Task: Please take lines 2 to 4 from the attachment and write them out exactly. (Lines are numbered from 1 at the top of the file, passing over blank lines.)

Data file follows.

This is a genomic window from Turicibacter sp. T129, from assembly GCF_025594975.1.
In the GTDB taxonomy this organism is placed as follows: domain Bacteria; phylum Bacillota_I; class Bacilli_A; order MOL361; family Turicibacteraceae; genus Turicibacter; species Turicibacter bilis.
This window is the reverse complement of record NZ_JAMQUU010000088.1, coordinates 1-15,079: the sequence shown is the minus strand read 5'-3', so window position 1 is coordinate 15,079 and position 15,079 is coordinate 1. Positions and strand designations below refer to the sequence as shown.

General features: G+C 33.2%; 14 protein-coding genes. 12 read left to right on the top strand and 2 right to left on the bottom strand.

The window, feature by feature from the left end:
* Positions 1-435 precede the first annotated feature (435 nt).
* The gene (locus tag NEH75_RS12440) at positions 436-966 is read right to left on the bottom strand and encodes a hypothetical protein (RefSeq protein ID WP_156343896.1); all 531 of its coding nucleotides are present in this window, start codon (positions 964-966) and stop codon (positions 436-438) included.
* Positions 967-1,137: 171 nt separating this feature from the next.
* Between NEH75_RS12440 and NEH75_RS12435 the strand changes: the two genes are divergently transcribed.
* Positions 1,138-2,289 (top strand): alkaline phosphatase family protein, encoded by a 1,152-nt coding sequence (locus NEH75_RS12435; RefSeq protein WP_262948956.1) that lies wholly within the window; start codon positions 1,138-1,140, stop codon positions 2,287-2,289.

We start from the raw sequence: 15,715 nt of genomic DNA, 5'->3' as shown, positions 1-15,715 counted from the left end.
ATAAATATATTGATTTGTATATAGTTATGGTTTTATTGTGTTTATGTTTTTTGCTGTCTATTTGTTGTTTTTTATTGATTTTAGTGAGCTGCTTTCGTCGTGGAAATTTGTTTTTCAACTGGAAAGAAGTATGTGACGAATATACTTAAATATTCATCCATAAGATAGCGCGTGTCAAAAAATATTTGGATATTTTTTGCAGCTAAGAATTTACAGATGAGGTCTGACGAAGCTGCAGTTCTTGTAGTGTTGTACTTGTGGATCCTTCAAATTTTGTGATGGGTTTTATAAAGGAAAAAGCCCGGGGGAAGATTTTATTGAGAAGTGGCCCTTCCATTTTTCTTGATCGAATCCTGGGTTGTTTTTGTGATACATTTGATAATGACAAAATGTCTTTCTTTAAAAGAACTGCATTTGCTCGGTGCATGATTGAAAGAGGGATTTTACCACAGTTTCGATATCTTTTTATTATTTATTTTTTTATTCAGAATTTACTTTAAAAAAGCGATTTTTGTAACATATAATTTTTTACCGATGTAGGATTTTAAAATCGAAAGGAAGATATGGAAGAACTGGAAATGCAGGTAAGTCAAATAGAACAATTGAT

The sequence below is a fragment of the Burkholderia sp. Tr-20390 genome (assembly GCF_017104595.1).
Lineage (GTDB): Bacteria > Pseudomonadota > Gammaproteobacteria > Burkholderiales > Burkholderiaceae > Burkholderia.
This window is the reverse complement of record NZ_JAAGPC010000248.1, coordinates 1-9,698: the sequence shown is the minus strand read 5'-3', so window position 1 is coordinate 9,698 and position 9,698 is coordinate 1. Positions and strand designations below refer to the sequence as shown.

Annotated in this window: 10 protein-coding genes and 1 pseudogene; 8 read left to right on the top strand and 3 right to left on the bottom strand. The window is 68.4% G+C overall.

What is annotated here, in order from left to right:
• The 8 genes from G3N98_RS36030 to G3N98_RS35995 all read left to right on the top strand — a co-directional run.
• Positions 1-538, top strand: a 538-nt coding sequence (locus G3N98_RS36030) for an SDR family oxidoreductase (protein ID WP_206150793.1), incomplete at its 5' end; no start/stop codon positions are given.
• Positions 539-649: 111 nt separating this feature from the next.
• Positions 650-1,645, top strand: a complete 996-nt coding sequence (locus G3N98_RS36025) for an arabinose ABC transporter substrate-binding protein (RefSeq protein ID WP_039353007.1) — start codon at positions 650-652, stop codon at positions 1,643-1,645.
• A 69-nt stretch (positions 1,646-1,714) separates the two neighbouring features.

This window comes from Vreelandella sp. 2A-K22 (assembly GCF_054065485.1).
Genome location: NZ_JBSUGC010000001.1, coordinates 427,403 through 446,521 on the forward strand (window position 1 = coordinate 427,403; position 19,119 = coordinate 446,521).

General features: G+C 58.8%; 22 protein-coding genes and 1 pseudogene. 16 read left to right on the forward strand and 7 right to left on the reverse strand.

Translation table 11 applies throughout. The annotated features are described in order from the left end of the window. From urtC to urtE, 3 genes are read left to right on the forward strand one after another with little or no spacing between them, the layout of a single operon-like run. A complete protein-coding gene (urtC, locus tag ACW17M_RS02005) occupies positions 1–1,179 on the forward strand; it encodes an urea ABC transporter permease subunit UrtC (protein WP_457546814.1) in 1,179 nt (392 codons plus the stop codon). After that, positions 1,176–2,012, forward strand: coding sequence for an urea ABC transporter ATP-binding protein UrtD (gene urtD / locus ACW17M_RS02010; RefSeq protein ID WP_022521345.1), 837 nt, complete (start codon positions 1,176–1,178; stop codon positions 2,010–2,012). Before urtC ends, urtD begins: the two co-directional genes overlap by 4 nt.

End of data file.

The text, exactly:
In the GTDB taxonomy this organism is placed as follows: domain Bacteria; phylum Bacillota_I; class Bacilli_A; order MOL361; family Turicibacteraceae; genus Turicibacter; species Turicibacter bilis.
This window is the reverse complement of record NZ_JAMQUU010000088.1, coordinates 1-15,079: the sequence shown is the minus strand read 5'-3', so window position 1 is coordinate 15,079 and position 15,079 is coordinate 1. Positions and strand designations below refer to the sequence as shown.

General features: G+C 33.2%; 14 protein-coding genes. 12 read left to right on the top strand and 2 right to left on the bottom strand.